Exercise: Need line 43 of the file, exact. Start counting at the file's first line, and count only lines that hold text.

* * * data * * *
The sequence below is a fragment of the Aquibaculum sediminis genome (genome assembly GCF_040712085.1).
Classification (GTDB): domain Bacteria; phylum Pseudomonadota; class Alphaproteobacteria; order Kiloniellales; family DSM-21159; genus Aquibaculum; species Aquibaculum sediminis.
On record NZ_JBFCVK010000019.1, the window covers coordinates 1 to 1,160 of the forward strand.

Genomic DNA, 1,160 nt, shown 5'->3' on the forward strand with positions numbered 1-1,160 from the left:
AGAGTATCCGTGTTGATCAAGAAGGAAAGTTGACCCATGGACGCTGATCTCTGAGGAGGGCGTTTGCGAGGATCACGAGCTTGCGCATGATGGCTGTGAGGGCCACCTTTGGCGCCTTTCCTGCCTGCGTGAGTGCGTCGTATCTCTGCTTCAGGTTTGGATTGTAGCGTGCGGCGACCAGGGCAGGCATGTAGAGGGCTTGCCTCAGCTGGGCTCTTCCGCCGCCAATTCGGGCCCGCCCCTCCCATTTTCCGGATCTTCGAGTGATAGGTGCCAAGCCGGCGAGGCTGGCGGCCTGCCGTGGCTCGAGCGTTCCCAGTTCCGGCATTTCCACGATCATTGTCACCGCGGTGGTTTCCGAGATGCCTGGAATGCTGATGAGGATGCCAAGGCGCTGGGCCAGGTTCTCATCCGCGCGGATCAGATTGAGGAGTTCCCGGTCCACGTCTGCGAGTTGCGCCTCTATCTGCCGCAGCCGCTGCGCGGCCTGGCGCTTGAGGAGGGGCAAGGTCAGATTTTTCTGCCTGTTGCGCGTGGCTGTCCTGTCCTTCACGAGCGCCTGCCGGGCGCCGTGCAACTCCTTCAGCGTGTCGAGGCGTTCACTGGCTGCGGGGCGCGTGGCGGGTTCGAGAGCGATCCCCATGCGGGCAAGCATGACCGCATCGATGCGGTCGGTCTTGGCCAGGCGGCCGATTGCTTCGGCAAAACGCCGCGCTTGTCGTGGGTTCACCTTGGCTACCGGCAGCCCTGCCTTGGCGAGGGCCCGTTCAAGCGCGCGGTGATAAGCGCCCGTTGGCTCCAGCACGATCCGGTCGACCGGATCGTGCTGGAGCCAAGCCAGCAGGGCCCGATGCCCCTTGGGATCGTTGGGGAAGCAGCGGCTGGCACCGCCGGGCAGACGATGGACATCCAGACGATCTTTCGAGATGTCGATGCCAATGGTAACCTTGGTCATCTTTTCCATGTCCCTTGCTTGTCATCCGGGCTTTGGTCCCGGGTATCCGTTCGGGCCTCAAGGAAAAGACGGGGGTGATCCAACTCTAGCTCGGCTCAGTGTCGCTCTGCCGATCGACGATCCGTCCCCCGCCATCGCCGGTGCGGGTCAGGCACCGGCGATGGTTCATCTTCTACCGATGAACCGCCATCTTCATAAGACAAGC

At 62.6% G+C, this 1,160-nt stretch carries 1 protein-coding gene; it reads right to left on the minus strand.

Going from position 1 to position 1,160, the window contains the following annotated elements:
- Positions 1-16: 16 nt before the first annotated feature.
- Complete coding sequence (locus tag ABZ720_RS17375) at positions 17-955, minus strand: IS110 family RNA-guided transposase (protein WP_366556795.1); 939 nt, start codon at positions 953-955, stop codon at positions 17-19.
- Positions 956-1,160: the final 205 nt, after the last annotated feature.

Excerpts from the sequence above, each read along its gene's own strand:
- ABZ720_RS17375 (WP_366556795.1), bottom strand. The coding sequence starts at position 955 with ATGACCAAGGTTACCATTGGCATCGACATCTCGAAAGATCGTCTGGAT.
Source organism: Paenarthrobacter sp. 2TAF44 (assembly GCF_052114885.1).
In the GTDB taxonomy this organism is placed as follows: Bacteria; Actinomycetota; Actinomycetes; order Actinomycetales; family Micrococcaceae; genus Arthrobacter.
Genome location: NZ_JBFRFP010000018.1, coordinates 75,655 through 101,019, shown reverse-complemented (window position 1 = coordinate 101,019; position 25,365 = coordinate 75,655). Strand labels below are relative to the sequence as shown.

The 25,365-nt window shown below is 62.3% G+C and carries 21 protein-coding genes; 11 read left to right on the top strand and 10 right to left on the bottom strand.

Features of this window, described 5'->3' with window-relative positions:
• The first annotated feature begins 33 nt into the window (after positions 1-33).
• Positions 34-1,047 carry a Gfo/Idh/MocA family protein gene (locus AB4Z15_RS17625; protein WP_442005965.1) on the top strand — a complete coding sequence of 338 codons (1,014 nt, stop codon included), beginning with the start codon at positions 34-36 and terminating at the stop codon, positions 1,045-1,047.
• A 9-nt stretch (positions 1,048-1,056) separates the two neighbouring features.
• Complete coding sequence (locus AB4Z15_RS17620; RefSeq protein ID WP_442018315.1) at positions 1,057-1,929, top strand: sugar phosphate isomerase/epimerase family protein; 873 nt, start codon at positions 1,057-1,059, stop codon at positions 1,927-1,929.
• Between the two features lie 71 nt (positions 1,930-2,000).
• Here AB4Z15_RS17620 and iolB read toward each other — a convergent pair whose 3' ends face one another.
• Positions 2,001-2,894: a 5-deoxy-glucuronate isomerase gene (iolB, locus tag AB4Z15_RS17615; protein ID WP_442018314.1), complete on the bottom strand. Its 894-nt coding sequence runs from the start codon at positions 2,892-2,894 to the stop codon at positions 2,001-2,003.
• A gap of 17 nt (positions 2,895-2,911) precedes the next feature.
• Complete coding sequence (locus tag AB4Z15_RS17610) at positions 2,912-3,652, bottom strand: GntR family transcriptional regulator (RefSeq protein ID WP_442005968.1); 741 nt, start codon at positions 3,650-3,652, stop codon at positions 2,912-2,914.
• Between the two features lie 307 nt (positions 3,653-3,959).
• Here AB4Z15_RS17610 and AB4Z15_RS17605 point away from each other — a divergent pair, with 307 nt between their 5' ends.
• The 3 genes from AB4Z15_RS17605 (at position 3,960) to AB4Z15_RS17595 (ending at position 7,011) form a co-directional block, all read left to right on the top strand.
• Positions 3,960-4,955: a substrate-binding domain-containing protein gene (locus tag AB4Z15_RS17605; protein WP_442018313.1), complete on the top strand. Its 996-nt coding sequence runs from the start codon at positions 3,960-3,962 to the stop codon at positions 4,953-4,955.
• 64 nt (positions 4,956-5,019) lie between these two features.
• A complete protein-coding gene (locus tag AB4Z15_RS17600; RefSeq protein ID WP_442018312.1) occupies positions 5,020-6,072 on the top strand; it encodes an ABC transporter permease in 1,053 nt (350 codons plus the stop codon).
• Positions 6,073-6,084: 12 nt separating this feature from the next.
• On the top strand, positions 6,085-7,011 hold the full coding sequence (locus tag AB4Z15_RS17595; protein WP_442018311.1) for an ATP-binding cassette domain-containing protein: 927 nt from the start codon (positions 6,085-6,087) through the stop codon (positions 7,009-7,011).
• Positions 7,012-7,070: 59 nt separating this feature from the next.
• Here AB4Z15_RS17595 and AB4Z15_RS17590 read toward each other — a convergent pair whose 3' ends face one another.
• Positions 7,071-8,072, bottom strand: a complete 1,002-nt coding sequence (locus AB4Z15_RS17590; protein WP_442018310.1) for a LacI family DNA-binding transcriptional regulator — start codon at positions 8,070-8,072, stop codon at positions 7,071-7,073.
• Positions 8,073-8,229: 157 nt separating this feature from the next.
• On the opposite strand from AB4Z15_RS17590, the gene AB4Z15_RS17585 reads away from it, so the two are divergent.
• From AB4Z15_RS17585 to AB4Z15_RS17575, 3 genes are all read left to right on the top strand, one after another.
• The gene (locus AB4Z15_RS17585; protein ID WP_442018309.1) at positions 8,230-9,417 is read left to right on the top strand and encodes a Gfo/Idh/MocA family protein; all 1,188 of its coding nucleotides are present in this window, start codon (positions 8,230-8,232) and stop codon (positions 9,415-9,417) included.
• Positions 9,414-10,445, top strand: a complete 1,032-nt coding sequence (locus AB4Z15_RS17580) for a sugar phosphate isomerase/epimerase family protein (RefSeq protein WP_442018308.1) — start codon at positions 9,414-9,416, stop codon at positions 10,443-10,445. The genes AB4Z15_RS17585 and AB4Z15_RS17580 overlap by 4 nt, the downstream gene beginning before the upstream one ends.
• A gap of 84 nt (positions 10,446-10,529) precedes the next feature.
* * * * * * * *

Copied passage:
• A gap of 84 nt (positions 10,446-10,529) precedes the next feature.